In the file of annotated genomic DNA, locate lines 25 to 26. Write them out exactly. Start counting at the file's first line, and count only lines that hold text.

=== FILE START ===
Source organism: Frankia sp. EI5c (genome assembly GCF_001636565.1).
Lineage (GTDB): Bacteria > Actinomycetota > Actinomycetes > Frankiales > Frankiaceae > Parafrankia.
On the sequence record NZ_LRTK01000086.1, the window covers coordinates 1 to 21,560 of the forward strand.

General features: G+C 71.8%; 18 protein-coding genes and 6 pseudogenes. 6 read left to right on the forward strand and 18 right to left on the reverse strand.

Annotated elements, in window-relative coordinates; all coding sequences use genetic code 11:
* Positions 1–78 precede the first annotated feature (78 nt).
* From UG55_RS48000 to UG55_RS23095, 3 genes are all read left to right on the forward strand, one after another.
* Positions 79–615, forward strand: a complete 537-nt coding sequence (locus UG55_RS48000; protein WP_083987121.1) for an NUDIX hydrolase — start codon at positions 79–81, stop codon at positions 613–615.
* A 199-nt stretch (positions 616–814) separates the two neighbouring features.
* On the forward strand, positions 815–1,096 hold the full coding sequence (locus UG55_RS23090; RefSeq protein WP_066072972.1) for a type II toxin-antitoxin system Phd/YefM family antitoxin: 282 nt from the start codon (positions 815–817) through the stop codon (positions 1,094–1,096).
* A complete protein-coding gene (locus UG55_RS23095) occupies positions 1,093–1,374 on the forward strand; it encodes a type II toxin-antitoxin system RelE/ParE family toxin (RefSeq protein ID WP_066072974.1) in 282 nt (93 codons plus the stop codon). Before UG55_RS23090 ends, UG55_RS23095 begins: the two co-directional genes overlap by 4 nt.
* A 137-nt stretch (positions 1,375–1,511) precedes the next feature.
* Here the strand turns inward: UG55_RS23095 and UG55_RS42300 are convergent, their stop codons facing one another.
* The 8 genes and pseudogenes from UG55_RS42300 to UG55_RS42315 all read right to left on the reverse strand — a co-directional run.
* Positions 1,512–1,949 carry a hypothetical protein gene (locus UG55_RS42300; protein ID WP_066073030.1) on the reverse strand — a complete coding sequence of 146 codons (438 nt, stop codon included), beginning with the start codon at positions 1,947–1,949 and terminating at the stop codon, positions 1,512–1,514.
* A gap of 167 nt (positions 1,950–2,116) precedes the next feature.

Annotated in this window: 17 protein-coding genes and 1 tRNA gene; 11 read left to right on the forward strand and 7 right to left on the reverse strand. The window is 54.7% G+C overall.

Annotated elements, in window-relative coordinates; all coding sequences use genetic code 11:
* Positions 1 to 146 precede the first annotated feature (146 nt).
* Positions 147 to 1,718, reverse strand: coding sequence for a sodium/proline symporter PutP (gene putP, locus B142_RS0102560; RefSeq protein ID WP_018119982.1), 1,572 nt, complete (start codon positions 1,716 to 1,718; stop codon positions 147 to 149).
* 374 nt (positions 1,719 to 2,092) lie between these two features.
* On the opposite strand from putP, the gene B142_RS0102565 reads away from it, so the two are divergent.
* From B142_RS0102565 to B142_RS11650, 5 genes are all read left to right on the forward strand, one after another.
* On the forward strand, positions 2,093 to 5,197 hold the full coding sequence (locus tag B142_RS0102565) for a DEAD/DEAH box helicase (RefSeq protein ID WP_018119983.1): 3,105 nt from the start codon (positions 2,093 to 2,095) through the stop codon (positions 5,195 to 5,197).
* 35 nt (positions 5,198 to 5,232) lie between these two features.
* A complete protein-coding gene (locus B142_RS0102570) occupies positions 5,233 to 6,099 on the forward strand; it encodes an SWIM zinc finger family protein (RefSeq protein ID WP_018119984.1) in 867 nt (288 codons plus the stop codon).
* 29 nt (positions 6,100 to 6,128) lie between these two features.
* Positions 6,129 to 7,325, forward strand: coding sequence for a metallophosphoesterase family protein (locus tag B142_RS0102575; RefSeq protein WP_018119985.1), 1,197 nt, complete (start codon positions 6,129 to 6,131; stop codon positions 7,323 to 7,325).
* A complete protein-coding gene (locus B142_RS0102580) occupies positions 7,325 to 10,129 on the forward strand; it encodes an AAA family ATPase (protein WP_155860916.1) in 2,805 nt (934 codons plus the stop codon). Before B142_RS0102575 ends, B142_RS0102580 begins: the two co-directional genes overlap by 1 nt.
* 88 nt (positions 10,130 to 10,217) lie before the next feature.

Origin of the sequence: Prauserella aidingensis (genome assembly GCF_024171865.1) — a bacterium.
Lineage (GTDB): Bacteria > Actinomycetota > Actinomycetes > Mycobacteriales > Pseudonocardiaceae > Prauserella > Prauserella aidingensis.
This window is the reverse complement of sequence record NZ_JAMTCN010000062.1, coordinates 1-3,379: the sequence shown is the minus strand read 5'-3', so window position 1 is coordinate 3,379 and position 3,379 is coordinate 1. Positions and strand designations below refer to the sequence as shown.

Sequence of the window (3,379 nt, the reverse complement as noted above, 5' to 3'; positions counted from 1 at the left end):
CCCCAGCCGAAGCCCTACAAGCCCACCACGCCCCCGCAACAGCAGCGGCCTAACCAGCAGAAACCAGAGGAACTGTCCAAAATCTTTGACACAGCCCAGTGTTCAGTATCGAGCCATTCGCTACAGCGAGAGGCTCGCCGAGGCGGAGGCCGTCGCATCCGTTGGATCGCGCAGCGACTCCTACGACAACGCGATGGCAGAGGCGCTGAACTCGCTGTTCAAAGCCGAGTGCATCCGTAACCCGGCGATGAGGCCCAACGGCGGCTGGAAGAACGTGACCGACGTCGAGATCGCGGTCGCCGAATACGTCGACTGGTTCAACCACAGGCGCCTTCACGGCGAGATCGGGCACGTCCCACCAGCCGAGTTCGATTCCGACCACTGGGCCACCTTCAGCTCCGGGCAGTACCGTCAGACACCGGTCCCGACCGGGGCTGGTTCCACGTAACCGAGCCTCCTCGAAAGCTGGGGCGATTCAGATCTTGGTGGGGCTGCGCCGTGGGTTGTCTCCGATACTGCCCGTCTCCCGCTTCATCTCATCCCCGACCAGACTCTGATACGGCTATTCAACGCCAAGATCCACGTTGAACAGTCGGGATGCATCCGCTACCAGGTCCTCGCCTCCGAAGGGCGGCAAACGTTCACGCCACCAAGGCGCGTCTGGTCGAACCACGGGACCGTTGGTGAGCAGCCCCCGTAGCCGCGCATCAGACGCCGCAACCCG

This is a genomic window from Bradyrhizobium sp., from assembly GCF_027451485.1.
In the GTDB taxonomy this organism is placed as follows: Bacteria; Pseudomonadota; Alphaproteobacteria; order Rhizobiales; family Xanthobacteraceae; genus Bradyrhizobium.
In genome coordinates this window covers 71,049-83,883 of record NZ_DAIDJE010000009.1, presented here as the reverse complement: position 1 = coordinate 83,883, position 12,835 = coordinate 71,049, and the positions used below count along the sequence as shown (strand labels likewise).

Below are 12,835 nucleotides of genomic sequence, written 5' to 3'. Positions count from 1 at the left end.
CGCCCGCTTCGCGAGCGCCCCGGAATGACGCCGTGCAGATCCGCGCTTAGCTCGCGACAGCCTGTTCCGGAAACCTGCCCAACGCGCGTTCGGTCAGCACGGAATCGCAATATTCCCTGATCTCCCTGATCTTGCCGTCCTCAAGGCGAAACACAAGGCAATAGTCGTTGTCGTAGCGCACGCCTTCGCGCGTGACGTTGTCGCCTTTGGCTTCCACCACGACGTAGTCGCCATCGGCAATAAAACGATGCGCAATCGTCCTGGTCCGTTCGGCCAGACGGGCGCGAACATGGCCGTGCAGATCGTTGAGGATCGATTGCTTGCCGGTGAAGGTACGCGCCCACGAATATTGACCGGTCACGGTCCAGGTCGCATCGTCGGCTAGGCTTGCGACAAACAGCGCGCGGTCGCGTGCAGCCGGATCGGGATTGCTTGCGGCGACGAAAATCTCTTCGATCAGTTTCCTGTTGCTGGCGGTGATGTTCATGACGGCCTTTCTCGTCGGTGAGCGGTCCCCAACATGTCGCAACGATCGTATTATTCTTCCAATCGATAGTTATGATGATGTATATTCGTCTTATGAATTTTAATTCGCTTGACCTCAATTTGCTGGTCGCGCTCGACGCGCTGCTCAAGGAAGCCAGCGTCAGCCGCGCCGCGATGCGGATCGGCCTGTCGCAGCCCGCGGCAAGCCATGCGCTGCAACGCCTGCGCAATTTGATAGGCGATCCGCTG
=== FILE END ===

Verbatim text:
* 35 nt (positions 5,198 to 5,232) lie between these two features.
* A complete protein-coding gene (locus B142_RS0102570) occupies positions 5,233 to 6,099 on the forward strand; it encodes an SWIM zinc finger family protein (RefSeq protein ID WP_018119984.1) in 867 nt (288 codons plus the stop codon).